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Long time reader, but this is my first post. I got my 2017 Black LT back from Donohoo Chevrolet today, they replaced the battery. Drove it 100 miles back home to Georgia with no issues. Here are a few observations I've made about the battery replacement process.

D) The new battery feels like more than a 10% boost for a 2017, because it restarts the clock on battery degradation. Big, big difference.
That your car is a 2017 model year car is of interest, which suggests that GM is now moving beyond the 2019 Korea-built battery cars (although it looks like a few such cars have not yet been moved to remedy eligibility). When did you notice the recall status change?

Did your car have what GM probably considers "high risk" charging / discharging habits (frequent charges to 100%, frequent deep discharges)?

Also, 2017-2019 batteries apparently commonly had other quality issues, such as a range of low voltage cell groups in the 60s and 70s, that have not been reported on 2020+ cars. These probably limited many of the cars to significantly lower than nominal capacity to begin with, even without degradation (my now-repurchased 2017 car generally acted like it had 56kWh summer and 54kWh winter). So, in addition to higher (+8%) nominal pack capacity, the better quality (even cell group voltages) probably means that some 2017-2018 customers will see an even greater capacity / range increase than +8% (2019 did have an unadvertised increase in nominal capacity over 2017-2018).
 

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Here's the bit you are interested in....... "Based on manufacturing records, we have identified your vehicle battery as one built within a date range scheduled for priority repair under this recall."
Interesting... what was the build date of your car (sticker at the bottom of the B-pillar visible with the driver's door open), and has your car's battery or any of its modules ever been replaced?
 

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As you can see from Battery replacement recall remedy tracking summary , your car is one of two 2017 cars reported on these forums as remedy-eligible to now -- and the other one had a battery replaced in fall 2018 when the highest risk batteries used in 2019 cars were made. Some 2017 cars reported in the Facebook group were already at dealers needing battery replacements due to "bad battery" codes.
 

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I guess we are all left to speculate why your car was called for the remedy, since the history is mostly unknown. But maybe there will be more 2017-2018 cars (and the remaining 2019 cars with Korea-made batteries) called for remedy soon.
 

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I noticed Donohoo had a ton of Bolts on their website. With higher prices than last Spring as you mentioned.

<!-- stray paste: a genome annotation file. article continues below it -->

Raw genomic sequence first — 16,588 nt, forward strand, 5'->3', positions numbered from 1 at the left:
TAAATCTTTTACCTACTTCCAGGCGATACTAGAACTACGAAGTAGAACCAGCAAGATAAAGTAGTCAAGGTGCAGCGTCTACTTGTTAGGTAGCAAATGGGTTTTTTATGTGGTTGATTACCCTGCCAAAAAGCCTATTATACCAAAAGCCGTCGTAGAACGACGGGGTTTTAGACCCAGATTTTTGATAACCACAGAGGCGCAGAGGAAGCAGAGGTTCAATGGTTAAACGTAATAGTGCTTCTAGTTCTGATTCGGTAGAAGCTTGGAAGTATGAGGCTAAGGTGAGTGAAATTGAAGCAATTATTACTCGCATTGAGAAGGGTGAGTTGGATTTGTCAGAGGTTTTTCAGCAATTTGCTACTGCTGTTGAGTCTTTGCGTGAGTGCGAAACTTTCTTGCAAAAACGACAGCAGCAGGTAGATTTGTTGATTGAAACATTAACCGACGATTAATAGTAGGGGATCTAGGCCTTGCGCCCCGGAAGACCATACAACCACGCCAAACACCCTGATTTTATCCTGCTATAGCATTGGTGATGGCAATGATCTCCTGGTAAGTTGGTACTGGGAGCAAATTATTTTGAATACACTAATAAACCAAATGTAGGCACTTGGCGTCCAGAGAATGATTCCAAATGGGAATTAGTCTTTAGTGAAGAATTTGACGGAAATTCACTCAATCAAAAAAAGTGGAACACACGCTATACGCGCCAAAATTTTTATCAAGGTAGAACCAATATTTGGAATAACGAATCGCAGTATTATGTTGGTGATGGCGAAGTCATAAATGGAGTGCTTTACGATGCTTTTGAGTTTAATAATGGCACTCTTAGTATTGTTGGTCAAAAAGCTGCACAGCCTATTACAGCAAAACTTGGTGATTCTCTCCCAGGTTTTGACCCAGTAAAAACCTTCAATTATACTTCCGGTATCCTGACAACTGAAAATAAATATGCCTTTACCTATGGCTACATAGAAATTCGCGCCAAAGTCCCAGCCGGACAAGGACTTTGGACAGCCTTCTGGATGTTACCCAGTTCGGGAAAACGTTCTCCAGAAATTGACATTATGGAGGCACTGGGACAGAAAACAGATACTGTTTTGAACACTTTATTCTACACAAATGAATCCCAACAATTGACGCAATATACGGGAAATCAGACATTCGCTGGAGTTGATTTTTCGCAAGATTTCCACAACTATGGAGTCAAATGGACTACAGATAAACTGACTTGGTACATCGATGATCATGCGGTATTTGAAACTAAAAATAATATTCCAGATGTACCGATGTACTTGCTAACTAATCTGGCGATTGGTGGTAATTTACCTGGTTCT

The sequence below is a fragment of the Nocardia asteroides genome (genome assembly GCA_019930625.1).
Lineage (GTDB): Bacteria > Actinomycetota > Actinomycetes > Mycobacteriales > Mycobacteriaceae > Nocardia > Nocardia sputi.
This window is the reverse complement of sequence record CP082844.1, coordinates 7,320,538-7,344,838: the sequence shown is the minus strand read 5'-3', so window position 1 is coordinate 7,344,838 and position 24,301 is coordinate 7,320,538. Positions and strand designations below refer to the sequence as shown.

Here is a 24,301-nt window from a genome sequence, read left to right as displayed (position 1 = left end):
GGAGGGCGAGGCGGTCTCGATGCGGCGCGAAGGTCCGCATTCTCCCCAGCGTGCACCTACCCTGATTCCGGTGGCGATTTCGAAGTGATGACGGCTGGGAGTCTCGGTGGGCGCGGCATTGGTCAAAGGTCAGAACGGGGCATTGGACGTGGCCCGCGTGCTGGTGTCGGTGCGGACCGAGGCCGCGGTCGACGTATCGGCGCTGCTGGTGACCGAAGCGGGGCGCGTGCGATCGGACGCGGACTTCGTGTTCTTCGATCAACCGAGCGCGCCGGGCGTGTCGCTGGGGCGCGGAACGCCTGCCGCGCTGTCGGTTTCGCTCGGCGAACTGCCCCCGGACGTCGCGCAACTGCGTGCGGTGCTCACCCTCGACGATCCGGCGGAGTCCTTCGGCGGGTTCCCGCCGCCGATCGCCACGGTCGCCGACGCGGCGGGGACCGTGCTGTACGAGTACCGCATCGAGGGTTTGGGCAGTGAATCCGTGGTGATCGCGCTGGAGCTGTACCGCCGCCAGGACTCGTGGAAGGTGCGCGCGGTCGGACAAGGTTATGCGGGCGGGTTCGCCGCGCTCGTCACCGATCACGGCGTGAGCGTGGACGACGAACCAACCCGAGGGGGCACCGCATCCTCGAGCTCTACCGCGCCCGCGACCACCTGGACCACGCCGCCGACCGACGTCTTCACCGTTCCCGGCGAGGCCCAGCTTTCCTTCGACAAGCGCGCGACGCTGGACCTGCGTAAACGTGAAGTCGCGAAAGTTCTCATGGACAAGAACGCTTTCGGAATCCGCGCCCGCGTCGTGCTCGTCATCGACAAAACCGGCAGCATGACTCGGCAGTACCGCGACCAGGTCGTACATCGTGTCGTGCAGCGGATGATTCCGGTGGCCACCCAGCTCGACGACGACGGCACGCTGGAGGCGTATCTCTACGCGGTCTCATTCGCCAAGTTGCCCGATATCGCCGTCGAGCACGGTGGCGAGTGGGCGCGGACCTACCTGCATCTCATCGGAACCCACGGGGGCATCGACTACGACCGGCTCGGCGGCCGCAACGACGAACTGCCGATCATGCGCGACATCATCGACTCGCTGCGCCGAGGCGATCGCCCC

They must have been heavily involved in the buybacks to make a few bucks on resale. :)
I did notice that they had a lot of 2017-2019 Bolts in their inventory, clearly marked as to battery status (fixed, battery available, or battery not yet available), with varying for sale statuses (can buy immediately, can buy but wait up to 10 days for a new battery to be put in, can reserve but you may be waiting an unknown time before the battery can be replaced and the car becomes sellable). Last I checked, they did not have any 2020+ used Bolts -- could be that they were only choosing to buy those for inventory that they believed would be in the earlier part of the recall remedy order. They also note which cars were "reacquired" (i.e. repurchased by GM) at some point in the past.


It does seem that they know what they are doing with respect to Bolts and the recall, based on what they post in their blog.

 

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Seems like everything they are selling with a new battery will have a branded title. I have a hard time with their 21k - 25k price for a branded title car.

Thoughts?
The branded title will be on those cars that were repurchased by GM. Some, but not all, of the cars that they have were repurchased by GM (and prominently marked as "reacquired" on the web site listing).
 

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So, you're talking about - 2018 Chevrolet Bolt EV Reacquired Premier VS 2018 Chevrolet Bolt EV LT.

If it gets a new battery at that dealer it won't be branded if it wasn't "reacquired?"
A car that was not repurchased by GM (i.e. acquired by the dealer in one of the usual ways like trade-in or through a typical used car auction) would not have a branded title due to the GM repurchase that it did not go through.
 

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Correct!! There will be LOTS of Bolts on the used market with salvaged titles. Major hit on the resell value.
Salvage is different from repurchase/buyback/lemon.

Most Bolts with repurchase/buyback/lemon titles will be no worse than any other because they were repurchased due to the recall that will have been fixed by the time they can be bought.

However, a few true lemon Bolts that had other problems resulting in repeated unsuccessful attempts to repair could also be hiding in that set of Bolts with repurchase/buyback/lemon titles.
 
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